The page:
Italian Central Bank Sounds Warning on Bitcoin

Bank of Italy logo

Yet another international central bank is putting the spotlight on bitcoin by sounding the warning alarm to those who may be inclined to buy, invest in it, or use as, well, a currency.

This time around it’s Banca d’Italia, Italy’s Central Bank.

In a recently-released statement, the central bank cautioned that bitcoin (and presumably other digital currency) are not financially stable, are not legal tender, and offers no protection to those who use it and lose it.

The Central Bank also noted that bitcoin has the potential to be used for illicit activities, which of course applies to cash, too.

“At [the] European level, there has been a widespread consensus on whether to establish a harmonized framework in the field of virtual currency,” the bank said in its statement. “Currently, in case of loss of units of Bitcoin (eg theft from hackers, closure of the exchange platforms at which they are held), users are free of forms of protection.”

Despite the warning, the use of bitcoin remains permitted in Italy, as one would come to expect.

At this point, it’s almost become a formality for central banks to issue these sorts of warnings.

It’s not limited to central banks, either. Here in the United States, a number of States have released consumer advisories on bitcoin. These include California, New Mexico, and Massachusetts.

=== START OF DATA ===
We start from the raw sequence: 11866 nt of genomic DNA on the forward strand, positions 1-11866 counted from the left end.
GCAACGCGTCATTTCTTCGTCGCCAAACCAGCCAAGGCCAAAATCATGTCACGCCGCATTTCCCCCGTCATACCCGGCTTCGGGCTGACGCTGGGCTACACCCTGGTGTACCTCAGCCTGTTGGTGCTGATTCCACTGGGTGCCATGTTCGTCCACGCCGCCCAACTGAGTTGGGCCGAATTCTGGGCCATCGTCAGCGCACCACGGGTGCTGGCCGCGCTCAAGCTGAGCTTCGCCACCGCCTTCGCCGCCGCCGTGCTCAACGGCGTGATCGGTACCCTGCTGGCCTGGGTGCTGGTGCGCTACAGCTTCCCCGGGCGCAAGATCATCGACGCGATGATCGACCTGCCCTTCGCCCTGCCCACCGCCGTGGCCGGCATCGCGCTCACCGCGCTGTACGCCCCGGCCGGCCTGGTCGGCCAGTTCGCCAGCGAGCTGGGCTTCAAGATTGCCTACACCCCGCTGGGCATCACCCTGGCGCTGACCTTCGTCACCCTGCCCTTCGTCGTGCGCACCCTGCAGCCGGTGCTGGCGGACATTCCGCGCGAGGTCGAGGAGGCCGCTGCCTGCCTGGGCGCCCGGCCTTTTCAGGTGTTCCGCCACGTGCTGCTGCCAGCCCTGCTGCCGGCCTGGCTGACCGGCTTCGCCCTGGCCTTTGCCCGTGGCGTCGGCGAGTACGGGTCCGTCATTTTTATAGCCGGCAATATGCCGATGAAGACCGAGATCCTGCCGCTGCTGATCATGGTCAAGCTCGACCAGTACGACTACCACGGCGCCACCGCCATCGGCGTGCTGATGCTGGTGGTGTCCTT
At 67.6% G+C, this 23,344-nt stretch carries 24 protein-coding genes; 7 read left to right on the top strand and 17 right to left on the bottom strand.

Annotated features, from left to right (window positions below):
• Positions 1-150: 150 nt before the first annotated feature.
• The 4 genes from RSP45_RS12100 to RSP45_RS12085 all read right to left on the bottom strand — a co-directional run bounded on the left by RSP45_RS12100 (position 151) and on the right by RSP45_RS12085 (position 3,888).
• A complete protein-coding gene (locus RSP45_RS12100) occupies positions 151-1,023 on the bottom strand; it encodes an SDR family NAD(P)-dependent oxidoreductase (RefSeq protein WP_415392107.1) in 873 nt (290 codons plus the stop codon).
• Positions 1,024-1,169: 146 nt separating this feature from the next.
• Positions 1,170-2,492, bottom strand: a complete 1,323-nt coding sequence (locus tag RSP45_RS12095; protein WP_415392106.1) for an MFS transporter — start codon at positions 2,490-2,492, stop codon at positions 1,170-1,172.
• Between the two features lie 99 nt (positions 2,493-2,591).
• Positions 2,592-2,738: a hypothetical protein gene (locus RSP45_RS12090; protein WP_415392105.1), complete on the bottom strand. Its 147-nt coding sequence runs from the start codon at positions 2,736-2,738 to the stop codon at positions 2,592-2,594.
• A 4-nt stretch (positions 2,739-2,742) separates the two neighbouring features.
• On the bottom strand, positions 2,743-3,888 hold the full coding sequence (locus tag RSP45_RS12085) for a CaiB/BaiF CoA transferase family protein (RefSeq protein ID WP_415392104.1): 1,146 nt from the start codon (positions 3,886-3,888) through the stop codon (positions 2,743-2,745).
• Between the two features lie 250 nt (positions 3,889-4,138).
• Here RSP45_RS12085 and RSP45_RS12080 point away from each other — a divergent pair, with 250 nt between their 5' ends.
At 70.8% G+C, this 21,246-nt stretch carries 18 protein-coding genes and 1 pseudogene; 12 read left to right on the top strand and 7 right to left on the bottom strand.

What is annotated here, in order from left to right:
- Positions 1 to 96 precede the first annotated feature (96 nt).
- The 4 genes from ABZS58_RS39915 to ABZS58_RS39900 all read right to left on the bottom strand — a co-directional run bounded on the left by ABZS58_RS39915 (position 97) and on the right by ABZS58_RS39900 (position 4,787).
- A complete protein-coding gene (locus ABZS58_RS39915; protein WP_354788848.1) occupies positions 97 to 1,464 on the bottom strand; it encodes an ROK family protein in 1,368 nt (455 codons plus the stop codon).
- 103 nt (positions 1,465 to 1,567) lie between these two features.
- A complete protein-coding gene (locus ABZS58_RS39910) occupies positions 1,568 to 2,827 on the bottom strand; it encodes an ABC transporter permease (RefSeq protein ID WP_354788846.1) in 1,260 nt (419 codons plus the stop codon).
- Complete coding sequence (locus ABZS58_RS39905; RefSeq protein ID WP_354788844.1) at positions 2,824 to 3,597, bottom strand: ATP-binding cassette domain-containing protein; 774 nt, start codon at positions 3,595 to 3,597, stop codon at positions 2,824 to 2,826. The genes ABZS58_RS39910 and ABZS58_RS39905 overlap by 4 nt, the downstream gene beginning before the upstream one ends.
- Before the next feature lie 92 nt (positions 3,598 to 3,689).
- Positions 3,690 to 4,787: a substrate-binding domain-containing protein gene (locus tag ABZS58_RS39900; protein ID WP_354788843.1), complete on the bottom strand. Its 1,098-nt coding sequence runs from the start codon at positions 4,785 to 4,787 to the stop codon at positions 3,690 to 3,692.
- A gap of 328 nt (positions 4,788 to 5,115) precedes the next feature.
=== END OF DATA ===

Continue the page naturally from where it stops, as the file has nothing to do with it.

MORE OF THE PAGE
[textmarker color=”C24000″]Source[/textmarker] La Stampa

  • FreeJack

    No way…a central bank trying to spread fear and uncertainty about Bitcoin?

    It’s like Barnes and Noble trying to convince people that e-readers cause brain cancer.

  • John Law

    It is their responsibility to warn the general public of a pump and dump financial instrument like Bitcoin. What good is Bitcoin’s volatility to anyone other than traders and speculators? Consumers and retail investors better stay away!

  • This reactionary statement is akin to buggy whip manufacturers decrying the advent of automobiles. And you can use the same bank argument against so called “legal tender” cash because historically not all banks are “financially stable” and undeniably legal tender “has the potential to be used for illicit activities”.

    Banks will be smarter – and richer – if they work to find ways to profit with bitcoin, the first truly international currency.

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